Furthermore, addressing this issue involves more than just catching M. iloiloensis by the bucket. Aside from scarcity, polychaetes can serve as hosts for disease-causing organisms capable of infecting shrimps—and since wild polychaetes consume all sorts of waste, they’re likely loaded with pathogens. In other words, for M. iloilo to be safe for shrimp consumption, it has to come from a clean environment.

“The development of a reliable culture technique for M. iloiloensis would be the initial step to mass-produce polychaetes; hence, studying their biology and ecology are crucial.”

Polychaetes against pollution

Aside from being crustacean chow, mudworms and other polychaetes are popular as fish feed for ornamental species. They’re also highly valued for sport fishing in other countries, as they’re typically used as live bait.

However, being food isn’t the only thing M. iloiloensis and its ilk are good for; they’re also excellent soil cleaners.

Polychaetes are bioindicators of pollution, in the sense that their presence or absence points to either a clean or polluted environment. Additionally, they function as bioremediators—species that clean up soil and groundwater sullied by chemicals and other contaminants—in organically-enriched fish pond sediments and coastal harbors.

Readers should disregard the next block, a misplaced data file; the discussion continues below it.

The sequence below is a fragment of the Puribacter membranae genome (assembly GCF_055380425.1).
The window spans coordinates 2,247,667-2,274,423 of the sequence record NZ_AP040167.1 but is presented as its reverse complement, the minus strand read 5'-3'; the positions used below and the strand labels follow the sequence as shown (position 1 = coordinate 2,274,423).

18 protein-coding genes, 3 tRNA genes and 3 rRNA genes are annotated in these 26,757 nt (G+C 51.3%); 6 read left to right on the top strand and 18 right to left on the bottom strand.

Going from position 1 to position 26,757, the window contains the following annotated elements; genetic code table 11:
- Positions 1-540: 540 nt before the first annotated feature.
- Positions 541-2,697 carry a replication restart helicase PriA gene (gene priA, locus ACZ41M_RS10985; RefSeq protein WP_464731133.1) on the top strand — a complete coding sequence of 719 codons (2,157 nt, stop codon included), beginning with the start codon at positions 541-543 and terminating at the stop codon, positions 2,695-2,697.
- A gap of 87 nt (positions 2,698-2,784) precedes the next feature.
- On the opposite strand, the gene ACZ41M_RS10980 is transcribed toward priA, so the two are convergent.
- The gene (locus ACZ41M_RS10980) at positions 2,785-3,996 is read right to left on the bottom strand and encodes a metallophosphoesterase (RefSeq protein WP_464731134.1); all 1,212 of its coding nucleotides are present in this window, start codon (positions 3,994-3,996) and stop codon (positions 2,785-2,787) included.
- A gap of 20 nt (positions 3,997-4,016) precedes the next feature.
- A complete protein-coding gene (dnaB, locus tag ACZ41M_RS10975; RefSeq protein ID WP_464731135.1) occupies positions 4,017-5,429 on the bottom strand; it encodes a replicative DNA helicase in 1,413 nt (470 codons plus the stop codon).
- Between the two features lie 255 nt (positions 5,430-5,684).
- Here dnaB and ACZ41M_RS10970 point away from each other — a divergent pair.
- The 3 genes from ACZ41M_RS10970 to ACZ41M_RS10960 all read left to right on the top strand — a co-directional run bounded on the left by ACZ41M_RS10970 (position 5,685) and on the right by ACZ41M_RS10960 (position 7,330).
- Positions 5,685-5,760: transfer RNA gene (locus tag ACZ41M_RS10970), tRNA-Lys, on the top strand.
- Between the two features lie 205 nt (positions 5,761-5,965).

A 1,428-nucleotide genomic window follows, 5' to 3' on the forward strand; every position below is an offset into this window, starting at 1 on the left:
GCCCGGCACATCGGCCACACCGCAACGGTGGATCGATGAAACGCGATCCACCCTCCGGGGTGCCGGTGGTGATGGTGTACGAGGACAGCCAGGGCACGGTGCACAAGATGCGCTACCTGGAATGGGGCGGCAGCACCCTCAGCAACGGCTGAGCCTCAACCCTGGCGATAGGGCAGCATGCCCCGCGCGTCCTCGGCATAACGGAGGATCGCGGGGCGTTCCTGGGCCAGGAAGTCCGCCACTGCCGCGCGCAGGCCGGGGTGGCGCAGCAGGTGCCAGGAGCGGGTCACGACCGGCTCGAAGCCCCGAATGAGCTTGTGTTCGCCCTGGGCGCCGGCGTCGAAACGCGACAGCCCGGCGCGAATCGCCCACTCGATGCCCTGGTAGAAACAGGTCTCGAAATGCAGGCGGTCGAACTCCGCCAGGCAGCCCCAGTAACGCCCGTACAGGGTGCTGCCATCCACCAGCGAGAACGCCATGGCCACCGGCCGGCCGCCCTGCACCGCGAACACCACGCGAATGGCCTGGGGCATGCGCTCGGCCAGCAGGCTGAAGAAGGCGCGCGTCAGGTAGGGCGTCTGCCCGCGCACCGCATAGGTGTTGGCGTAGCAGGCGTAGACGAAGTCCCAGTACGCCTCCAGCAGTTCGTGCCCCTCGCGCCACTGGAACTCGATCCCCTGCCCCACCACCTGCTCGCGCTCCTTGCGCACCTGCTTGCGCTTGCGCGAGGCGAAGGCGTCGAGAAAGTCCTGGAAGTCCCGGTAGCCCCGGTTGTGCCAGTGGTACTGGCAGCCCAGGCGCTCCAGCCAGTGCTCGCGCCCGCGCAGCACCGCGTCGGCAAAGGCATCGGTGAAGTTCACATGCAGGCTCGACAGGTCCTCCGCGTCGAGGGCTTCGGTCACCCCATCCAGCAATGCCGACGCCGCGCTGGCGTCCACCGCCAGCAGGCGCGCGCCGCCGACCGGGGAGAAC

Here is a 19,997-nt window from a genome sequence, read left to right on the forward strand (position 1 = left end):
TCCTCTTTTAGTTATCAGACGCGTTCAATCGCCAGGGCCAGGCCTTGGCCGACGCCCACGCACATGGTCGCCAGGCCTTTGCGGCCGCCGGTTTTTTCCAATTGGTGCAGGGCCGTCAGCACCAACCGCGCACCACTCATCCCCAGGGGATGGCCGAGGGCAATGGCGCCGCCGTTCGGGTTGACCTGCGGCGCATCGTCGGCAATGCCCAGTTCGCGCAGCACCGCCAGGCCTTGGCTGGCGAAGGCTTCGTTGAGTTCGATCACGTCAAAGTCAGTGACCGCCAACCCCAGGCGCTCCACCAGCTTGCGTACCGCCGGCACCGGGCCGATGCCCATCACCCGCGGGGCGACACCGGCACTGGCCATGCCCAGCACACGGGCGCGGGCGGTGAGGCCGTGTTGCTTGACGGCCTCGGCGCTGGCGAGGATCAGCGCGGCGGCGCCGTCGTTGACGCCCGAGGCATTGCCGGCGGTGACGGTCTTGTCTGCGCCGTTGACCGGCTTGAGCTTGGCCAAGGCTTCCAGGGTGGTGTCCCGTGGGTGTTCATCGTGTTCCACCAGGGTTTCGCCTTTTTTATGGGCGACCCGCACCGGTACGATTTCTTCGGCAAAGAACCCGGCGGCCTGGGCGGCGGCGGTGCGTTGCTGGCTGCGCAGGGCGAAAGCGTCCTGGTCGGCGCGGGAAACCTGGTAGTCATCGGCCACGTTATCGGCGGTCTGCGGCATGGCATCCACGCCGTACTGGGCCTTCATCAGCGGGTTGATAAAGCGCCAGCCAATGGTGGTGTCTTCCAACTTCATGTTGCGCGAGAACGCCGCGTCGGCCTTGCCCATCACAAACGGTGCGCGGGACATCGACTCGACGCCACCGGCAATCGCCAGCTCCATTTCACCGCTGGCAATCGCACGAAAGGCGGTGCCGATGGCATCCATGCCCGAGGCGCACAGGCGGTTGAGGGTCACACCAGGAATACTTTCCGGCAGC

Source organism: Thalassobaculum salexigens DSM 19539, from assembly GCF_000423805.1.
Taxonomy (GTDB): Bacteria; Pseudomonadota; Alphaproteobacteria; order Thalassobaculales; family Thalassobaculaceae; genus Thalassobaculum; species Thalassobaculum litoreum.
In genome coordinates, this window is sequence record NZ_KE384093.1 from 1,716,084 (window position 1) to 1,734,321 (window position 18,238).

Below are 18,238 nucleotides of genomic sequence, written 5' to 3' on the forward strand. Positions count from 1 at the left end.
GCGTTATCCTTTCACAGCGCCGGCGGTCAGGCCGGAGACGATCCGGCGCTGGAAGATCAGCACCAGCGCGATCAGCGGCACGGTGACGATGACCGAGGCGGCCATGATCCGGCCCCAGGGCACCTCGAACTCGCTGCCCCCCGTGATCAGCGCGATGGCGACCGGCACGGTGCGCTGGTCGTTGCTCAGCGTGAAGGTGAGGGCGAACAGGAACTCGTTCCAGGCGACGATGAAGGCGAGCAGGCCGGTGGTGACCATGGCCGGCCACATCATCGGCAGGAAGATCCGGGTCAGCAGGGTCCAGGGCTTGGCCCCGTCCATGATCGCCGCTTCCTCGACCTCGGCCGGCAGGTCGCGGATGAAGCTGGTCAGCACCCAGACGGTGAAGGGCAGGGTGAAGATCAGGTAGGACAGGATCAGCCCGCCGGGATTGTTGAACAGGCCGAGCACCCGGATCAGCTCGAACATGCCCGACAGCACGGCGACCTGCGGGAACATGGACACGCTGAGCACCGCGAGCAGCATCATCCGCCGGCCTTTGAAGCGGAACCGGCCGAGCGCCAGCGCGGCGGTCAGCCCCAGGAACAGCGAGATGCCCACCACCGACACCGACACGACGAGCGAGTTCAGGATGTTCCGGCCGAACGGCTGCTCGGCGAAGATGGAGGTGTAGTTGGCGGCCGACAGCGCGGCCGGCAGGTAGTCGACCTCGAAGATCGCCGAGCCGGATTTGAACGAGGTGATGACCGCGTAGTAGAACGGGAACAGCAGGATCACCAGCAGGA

“Without polychaetes, soil in organic-rich environments would be polluted and toxic to other benthic (bottom-dwelling) organisms,” said Mandario.

Indeed, M. iloiloensis proves that even the most seemingly insignificant organisms can play incredibly important roles in their ecosystems—and that Philippine biodiversity still holds innumerable mysteries and wonders for us to discover.

Cover photo: Mary Anne Mandario



Author: Mikael Angelo Francisco

Bitten by the science writing bug, Mikael has years of writing and editorial experience under his belt. As the editor-in-chief of FlipScience, Mikael has sworn to help make science more fun and interesting for geeky readers and casual audiences alike.